U.K. Gilts Fall as Stocks Rise, Bank of England Maintains RatesAnchalee Worrachate
U.K. government bonds fell, with 10-year yields rising the most in six weeks, as gains in stocks reduced demand for the safety of fixed-income assets and after the Bank of England kept interest rates at a record low.
The pound slid to the weakest in five weeks versus the euro after the European Central Bank refrained from further measures to keep down borrowing costs. Sterling was little changed versus the dollar after an industry report showed house prices rose at a slower pace in the three months through January from a year ago. The Bank of England will publish a new quarterly economic outlook report on Feb. 12 after recent data showed the U.K. economy grew at the fastest pace since 2007 last year.
“We very much believe in the recovery story and remain bearish on gilts,” said Jason Simpson, a U.K. rates strategist at Banco Santander SA in London.
The yield on 10-year gilts rose six basis points, or 0.06 percentage point, to 2.75 percent at 4:46 p.m. London time. That’s the steepest climb since Dec. 27. The 2.25 percent security due September 2023 fell 0.465, or 4.65 pounds per 1,000-pound ($1,634) face amount, to 95.85.
The FTSE 100 Index and the Stoxx Europe 600 Index jumped 1.5 percent.
U.K. gilts returned 2.2 percent this year through yesterday, according to Bloomberg World Bond Indexes. Treasuries gained 1.7 percent and German securities gained 2.2 percent.
Last year’s economic growth pushed the jobless rate to 7.1 percent in the three months through November. That’s just above the 7 percent rate that officials identified as the point where they may consider raising rates. When Carney announced a forward guidance policy in August, unemployment stood at 7.8 percent and was not projected by the BOE to hit the threshold until 2016.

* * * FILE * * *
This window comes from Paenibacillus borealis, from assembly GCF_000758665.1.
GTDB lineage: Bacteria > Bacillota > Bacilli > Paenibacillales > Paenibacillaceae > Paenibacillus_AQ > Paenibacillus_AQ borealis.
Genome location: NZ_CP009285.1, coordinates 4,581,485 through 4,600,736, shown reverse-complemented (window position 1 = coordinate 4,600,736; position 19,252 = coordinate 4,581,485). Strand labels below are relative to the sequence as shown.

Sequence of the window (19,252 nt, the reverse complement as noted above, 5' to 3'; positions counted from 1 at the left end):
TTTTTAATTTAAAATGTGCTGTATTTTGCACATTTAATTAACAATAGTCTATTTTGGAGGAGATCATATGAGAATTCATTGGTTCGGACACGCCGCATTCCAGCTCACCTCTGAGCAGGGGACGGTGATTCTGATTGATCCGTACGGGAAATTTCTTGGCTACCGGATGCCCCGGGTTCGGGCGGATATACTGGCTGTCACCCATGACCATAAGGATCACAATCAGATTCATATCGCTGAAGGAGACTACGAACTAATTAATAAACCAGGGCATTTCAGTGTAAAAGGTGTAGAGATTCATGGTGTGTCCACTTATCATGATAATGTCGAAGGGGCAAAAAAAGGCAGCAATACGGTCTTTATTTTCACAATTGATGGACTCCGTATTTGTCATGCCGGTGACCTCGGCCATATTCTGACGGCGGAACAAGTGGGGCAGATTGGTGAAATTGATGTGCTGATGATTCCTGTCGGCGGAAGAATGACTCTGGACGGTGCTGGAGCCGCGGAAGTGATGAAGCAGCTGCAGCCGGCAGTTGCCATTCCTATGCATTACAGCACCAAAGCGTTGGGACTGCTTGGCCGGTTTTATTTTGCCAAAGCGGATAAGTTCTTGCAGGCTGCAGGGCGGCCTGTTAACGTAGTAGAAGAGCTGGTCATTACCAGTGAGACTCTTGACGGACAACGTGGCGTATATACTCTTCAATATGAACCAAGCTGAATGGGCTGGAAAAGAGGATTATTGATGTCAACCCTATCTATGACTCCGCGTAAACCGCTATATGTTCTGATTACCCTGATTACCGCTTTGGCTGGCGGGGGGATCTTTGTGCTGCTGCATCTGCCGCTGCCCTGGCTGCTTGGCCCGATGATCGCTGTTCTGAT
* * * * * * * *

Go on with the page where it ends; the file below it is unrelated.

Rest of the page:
Today’s rates decision by the Bank of England’s Monetary Policy Committee was predicted by all 57 economists surveyed by Bloomberg News.
The pound fell for the third time in four days against the euro after the ECB kept its main interest rate at a record-low 0.25 percent and President Mario Draghi said policy makers would wait until March before deciding whether to cut borrowing costs further.
“We remain firmly determined to maintain the high degree of monetary accommodation and to take further decisive action if required,” Draghi said after the rate decision in Frankfurt. “We firmly reiterate our forward guidance. We continue to expect the key ECB interest rates to remain at present or lower levels.”
Sterling fell 0.3 percent to 83.24 pence per euro after depreciating to 83.50 pence, the weakest since Dec. 31. The pound was at $1.6338 after falling to $1.6252 yesterday, the lowest since Dec. 17.
U.K. house prices rose 7.3 percent in the three months through January from a year earlier, compared with a 7.5 percent gain in the three months through December, mortgage lender Halifax, a unit of Lloyds Banking Group Plc, said in an e-mailed statement today.
Sterling strengthened 9.3 percent in the past year, the best performer of the 10 developed-nation currencies tracked by Bloomberg Correlation-Weighted Indexes as U.K. growth spurred bets the central bank would be forced to cut rates sooner than it plans. The euro appreciated 5 percent and the dollar gained 4.3 percent.
“We are bearish on the pound against the dollar,” said Kit Juckes, global strategist at Societe Generale SA in London. “As the MPC pushes back against market expectations of a rate hike, the pound will struggle.”